Activist Teesta Setalvad speaks to AFP during an interview at her lawyer’s office in Mumbai. A long-time critic of Prime Minister Narendra Modi over religious riots 13 years ago says an investigation into allegations she received illegal funding is a “vendetta” designed to silence her. (AFP Photo/Indranil Mukherjee)
Activist Teesta Setalvad, a long-time critic of Prime Minister Narendra Modi over the Gujarat riots 13 years ago, says an investigation into allegations she received illegal funding is a “vendetta” designed to silence her.
Setalvad told AFP she was being targeted by the government because of her fierce criticism of Modi following deadly violence in Gujarat in 2002 when he was the chief minister.
“It’s nothing short of a vendetta because even if it were to be seen as an offence, it’s an economic offence if at all, and it should be examined by the courts,” she said.
The Central Bureau of Investigation (CBI) registered a case against Setalvad and her husband Javed Anand on July 8 and raided their home and offices a week later. The agency is looking into whether Setalvad’s non-governmental organisation Sabrang received funding from the United States-based Ford Foundation without government permission.
Setalvad described the raid as “an abuse of state power” timed to prevent her from helping the widow of former Congress MP Ehsan Jafri in her legal battle over his killing in the riots.
“Why this kind of personal hounding? Why this attempt to get us into custody? Why this attempt to stop our movements to Gujarat just when the Zakia Jafri case is about to begin?” she asked.
Zi is challenging a 2013 court decision that cleared Modi and other high-ranking Gujarat officials of any responsibility for the riots which left some 2,000 people dead, most of them Muslims. Her husband was among scores of Muslims burnt alive when a Hindu mob torched a housing colony in Ahmedabad that became known as the Gulbarg Society massacre.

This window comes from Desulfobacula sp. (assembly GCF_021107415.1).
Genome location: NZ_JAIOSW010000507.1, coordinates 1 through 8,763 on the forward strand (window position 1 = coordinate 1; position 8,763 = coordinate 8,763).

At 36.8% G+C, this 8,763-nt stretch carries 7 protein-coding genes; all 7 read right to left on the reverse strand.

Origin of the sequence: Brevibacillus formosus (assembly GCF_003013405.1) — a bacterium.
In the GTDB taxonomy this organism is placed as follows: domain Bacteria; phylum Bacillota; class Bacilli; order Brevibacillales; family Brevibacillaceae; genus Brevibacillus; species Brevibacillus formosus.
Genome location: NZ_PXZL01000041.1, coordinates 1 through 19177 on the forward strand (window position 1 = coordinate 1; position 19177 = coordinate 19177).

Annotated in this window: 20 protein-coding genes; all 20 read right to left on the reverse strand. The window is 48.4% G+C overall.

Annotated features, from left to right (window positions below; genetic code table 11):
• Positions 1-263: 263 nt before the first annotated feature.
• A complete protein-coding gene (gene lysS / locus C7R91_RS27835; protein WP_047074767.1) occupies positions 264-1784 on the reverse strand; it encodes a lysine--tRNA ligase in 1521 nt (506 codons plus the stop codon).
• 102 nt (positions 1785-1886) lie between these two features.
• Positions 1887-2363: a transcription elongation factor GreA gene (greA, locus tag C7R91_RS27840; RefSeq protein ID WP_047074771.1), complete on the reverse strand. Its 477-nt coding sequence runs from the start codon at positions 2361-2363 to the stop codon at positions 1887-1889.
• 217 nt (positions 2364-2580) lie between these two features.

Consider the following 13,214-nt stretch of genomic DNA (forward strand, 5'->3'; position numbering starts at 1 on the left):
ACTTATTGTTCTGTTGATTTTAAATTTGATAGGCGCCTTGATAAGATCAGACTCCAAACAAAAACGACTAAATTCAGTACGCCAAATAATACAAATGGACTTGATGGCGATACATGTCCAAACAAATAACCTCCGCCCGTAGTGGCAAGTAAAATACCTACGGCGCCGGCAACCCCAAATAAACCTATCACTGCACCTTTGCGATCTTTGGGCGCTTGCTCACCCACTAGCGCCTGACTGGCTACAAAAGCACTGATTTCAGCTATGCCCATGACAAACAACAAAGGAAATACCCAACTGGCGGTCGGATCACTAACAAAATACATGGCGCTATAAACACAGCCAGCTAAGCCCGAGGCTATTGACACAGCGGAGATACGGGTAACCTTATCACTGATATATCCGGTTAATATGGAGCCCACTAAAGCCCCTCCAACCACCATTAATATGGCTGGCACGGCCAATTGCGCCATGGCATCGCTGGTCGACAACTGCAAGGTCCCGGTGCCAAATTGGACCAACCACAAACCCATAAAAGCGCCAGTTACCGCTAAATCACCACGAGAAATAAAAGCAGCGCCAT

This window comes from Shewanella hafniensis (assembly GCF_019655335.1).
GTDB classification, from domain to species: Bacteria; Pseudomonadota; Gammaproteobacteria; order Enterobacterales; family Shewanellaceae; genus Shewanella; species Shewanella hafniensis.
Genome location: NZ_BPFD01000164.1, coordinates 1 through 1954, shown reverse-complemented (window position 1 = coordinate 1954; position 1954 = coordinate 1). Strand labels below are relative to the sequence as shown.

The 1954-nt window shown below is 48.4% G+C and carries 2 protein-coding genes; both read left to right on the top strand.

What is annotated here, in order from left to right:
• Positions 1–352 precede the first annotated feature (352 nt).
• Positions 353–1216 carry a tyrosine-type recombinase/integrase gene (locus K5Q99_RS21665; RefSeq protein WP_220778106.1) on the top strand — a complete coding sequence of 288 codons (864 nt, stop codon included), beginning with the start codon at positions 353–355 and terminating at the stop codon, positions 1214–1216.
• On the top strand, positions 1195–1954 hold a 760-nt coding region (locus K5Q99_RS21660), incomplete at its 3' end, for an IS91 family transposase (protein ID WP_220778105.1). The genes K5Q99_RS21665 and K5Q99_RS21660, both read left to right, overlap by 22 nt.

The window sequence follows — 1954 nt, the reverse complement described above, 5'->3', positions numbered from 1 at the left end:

Civil rights activist Teesta Setalvad after recording her statement before the Central Bureau of Investigation (CBI) in Mumbai on Monday. (PTI Photo)
‘An attempt to silence me’
Modi was effectively blacklisted by a number of foreign powers in the aftermath of the riots.
The European Union and then the United States only ended their boycott of the right-wing Hindu nationalist when it became clear he could be elected leader of the world’s largest democracy.
Setalvad has campaigned for victims of the riots through Sabrang and her other organisation Citizens for Justice and Peace.
“The 120 convictions that we managed to get is through the courts, but it has been at a price so you have to take one day as it comes and fight it out,” she said at her lawyers’ offices in Mumbai.
“I think this whole attempt is to silence me somehow. If you get me into custody you don’t have access to the media, don’t have access to the public, don’t have speech and then your life is in danger,” she added.
Setalvad said she was co-operating with the CBI and that her organisation’s arrangement with the Ford Foundation was “permitted under law”.
Officers have spent several days questioning her and her husband, who are seeking anticipatory bail in the expectation of being arrested.
The CBI said in a statement it had opened its investigation after a complaint from the Union ministry of home affairs. The agency “is legally bound to investigate (that includes search and questioning of the accused persons) every aspect of the allegations,” the statement said, noting that the sum involved was over Rs 10 million ($160,000).
Setalvad, 53, is also accused by Gujarat police of embezzling donations meant for riot victims, allegations that she strenuously denies.
Officers are investigating a complaint filed by residents of the Gulbarg society that Setalvad and others misappropriated funds designed to build a museum to honour those killed in the massacre.
They used the money “for their own purpose”, an investigating officer with Gujarat police told AFP.
In an affidavit filed with the Supreme Court, police alleged that funds were spent on personal items including wine and eating out at restaurants in Mumbai, according to the Press Trust of India.
“We’ve answered every one of those allegations with 25,000 pages of court documents,” Setalvad told AFP.